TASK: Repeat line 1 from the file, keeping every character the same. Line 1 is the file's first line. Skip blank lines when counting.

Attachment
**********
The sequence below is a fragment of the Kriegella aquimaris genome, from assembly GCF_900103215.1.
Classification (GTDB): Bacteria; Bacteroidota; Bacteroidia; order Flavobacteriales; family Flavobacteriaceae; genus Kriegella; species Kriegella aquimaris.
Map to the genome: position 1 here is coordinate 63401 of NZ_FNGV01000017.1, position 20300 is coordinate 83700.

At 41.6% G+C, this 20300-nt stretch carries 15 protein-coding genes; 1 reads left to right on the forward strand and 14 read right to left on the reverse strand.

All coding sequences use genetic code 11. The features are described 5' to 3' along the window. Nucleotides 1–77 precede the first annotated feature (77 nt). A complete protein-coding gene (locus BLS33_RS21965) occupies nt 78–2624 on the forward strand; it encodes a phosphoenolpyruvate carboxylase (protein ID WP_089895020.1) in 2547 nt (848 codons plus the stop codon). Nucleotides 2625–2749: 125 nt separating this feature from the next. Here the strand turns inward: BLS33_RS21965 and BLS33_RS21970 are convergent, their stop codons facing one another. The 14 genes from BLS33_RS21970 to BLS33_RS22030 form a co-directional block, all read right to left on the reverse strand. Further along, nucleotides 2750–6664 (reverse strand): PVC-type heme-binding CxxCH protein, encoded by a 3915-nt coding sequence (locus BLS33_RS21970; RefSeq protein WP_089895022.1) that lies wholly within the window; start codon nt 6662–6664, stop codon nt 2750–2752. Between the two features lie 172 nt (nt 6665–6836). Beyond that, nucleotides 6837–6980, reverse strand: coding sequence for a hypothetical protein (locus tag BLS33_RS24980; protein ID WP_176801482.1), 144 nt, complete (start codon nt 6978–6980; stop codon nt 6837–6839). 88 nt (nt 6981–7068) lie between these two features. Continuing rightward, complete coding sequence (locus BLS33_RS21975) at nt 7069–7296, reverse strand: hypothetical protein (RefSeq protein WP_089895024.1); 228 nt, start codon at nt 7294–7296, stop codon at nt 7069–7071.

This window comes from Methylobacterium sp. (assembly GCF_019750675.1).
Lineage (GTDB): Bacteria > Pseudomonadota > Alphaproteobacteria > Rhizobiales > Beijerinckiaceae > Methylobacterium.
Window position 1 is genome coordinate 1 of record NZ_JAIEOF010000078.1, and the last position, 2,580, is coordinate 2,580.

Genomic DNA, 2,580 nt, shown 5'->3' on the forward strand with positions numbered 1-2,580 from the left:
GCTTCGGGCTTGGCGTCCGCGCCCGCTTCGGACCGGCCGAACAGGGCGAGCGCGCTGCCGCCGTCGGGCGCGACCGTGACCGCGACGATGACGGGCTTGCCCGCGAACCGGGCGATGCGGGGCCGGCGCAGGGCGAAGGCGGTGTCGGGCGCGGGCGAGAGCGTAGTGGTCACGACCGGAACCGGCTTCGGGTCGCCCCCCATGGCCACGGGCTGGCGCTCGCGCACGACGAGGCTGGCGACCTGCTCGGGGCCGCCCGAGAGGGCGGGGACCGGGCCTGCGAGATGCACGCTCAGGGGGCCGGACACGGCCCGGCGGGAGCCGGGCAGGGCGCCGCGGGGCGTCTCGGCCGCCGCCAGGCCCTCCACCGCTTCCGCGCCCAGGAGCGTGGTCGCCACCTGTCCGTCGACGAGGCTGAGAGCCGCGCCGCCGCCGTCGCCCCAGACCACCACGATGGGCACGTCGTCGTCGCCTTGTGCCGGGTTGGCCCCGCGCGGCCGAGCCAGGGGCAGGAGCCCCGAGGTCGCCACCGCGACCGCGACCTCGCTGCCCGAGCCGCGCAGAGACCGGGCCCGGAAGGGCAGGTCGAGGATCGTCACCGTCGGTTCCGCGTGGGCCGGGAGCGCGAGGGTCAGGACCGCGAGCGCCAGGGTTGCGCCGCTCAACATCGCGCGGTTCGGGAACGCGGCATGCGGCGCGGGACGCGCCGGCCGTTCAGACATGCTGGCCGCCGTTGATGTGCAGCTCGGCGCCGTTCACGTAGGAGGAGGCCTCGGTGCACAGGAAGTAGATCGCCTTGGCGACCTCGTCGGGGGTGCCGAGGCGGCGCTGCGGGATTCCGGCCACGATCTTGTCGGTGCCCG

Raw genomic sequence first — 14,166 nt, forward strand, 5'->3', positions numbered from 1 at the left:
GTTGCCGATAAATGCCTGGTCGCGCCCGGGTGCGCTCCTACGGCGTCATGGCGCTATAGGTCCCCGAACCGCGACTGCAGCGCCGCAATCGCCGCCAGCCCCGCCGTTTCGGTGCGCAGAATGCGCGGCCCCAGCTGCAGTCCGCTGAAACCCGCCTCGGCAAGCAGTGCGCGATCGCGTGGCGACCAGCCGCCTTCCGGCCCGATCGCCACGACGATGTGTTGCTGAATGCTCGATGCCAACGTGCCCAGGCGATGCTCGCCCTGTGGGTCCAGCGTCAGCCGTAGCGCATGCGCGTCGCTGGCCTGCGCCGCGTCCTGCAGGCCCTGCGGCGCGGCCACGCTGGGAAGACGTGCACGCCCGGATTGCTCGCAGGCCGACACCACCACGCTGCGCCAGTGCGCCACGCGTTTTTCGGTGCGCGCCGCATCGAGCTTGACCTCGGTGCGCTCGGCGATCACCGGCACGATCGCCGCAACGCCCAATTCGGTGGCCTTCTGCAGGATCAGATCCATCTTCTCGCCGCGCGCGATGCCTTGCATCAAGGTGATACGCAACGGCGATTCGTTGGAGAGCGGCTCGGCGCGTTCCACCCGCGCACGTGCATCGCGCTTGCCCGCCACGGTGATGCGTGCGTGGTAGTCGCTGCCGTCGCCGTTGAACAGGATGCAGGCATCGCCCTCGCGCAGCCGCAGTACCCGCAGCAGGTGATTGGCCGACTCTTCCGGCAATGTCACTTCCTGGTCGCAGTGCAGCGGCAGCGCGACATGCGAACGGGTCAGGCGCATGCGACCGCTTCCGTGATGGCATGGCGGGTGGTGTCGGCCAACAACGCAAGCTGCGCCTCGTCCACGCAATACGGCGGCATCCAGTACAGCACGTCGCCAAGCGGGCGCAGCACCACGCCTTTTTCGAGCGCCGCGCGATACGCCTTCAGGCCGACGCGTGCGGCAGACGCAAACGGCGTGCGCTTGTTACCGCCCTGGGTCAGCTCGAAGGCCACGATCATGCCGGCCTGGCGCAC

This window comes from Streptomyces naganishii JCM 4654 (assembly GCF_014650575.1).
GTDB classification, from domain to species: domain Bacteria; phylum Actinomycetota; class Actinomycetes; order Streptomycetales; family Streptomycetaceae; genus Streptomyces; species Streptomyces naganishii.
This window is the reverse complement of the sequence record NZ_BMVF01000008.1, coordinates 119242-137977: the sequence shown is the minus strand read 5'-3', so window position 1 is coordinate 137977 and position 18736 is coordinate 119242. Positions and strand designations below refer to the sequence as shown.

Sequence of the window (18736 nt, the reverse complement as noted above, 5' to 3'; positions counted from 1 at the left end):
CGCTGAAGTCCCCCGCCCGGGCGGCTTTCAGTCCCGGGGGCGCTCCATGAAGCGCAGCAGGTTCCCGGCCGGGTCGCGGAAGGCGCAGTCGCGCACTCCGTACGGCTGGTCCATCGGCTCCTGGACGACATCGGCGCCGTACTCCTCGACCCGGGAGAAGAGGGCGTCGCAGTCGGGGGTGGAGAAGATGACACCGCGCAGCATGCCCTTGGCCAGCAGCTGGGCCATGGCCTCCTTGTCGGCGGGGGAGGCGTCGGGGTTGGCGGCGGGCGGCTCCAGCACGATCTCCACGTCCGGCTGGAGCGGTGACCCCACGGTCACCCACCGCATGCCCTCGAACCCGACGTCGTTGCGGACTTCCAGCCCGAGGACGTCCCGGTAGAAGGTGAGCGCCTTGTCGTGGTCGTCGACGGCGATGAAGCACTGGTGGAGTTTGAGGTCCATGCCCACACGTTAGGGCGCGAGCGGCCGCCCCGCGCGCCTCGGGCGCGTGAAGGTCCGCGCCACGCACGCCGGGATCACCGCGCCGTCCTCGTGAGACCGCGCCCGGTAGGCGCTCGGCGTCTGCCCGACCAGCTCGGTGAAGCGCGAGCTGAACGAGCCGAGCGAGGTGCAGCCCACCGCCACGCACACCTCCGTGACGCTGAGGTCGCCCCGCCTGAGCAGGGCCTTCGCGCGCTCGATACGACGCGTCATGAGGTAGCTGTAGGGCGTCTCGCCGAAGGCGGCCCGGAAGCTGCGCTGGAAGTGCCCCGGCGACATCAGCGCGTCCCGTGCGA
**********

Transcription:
The sequence below is a fragment of the Kriegella aquimaris genome, from assembly GCF_900103215.1.